Guideposts to best of science fiction, fantasy

July 26, 1998
Elisabeth Sherwin -- gizmo@

Readers who say "I don't like science fiction" don't know what they're missing. Science fiction has changed over the years to become the most inclusive, imaginative genre around.

But there's also a lot of schlock out there, so I'm proposing a simple guideline to help you find the best in science fiction and fantasy: follow the winners. Awards including Tiptrees, Nebulas and Hugos are given annually to the best novels and short stories.

The James Tiptree, Jr. Awards are given to the work of science fiction or fantasy published in one year that best explores or expands gender roles. The 1997 recipients are Candas Jane Dorsey for her novel, "Black Wine," and Kelly Link for her short story "Travels With The Snow Queen."

They will receive their awards in a ceremony at Readercon 11 to be held July 9-11, 1999, in Waltham, Mass. The guests of honor will be Harlan Ellison and Ellen Datlow.

Davis resident Karen Joy Fowler was one of the founding mothers of the Tiptree Awards in the early '90s along with Pat Murphy. James Tiptree, Jr. was the name used by the late science fiction writer Alice Sheldon, who found that her work sold a little better if publishers and readers thought she was a man.

In 1996, Ursula K. LeGuin won the Tiptree for "Mountain Ways," while Mary Doria Russell won for her novel "The Sparrow." Russell has just published a sequel to "The Sparrow," which is "Children of God" (Villard, $23.95, 1998).

In 1995 Elizabeth Hand won for "Waking the Moon" and Theodore Roszak won for "The Memoirs of Elizabeth Frankenstein."

Each year Murphy and Fowler appoint a panel of five judges to read and discuss among themselves the merits of gender-bending fiction published in the previous year. Anyone and everyone is invited to forward recommendations for novels and short fiction to Fowler at 457 Russell Blvd., Davis CA 95616, who will request copies for the judges from publishers.

At the end of a year of reading and deliberation, the judges choose a winner who is invited to the Tiptree Award ceremony to accept the award and prize money. Each winner receives $1,000. Tiptree ceremonies have been held at several WisCon science fiction conventions in Madison, Wis., as well as at Readercon in Worcester, Mass. (why isn't it called the WorceCon?), the International Conference of the Fantastic in the Arts in Ft. Lauderdale, Fla., and at Potlatch in Oakland.

The Science Fiction and Fantasy Writers of America also compiles a collection of novellas, short stories and essays published each year as "Nebula Awards."

This year, "Nebula Awards 32" is edited by science fiction writer Jack Dann, winner of the 1996 Nebula Award for best novella, "Da Vinci Rising," which is included in the collection (Harcourt Brace, $12, 1998).

British-born Nicola Griffith won the 1996 Nebula for her novel "Slow River," a wonderful imaginative piece of work. "Nebula 32" includes a Griffith short story, "Yaguara," an erotic horror tale involving a woman scientist exploring Mayan ruins in Belize.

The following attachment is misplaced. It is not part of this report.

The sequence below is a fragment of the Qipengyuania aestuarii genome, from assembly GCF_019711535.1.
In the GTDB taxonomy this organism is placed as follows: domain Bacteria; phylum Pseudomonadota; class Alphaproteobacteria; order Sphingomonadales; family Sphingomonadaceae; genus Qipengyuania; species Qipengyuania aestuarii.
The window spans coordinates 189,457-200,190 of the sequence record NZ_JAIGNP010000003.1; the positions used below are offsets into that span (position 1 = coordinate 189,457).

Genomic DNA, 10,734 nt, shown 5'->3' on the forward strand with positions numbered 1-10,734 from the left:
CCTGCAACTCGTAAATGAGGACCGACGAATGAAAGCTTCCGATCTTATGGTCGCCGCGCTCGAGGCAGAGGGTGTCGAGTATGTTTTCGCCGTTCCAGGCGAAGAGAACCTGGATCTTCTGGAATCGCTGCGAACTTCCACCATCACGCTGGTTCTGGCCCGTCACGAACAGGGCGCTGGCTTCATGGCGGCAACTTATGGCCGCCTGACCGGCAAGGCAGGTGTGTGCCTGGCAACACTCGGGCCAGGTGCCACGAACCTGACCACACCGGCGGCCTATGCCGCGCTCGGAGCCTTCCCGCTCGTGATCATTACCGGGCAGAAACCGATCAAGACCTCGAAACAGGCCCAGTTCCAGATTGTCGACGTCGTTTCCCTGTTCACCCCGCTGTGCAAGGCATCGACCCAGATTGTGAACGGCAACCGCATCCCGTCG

Also included in the anthology is "In the Shade of the Slowboat Man," a short sweet love story by Dean Wesley Smith, which doesn't seem fantastical at all except that the heroine happens to be a vampire.

Then there's Harry Turtledove's short story "Must and Shall," which is set in New Orleans during World War II. New Orleans is occupied territory, occupied by Northerners for more than 75 years, since the end of the Civil War. Turtledove is known for his Civil War novel, "The Guns of the South," in which time-travelers from the present-day United States deliver automatic weapons to the South to help change the course of the war.

But the most chilling short story in the collection, and the short story that won the '96 Nebula, is "A Birthday" by Esther M. Friesner. Like the best science fiction or fantasy, it takes a while to figure out, to suspend this world and slide into that world. I don't want to spoil the surprise that unfolds as the reader begins to understand what's going on in Friesner's world. Let's just say it involves children and the great abortion debate.

Those who have read Kim Stanley Robinson's award-winning Mars trilogy and his just-released "Antarctica" (which was published in Great Britain eight months ago) and are still hungering for more Robinson material will be pleased to know that "Icehenge" (1984) has been republished.

"Icehenge" (Orb, $13.95, 1998) is Robinson's first Martian novel. It involves a mystery on Pluto where a space age Stonehenge is found. Is it a human or alien mystery? The secret lies in the chaotic decades of the Martian Revolution, read it and find out.

By following the award winners, you'll be directed to the best of today's science fiction and fantasy and you'll definitely become a fan.

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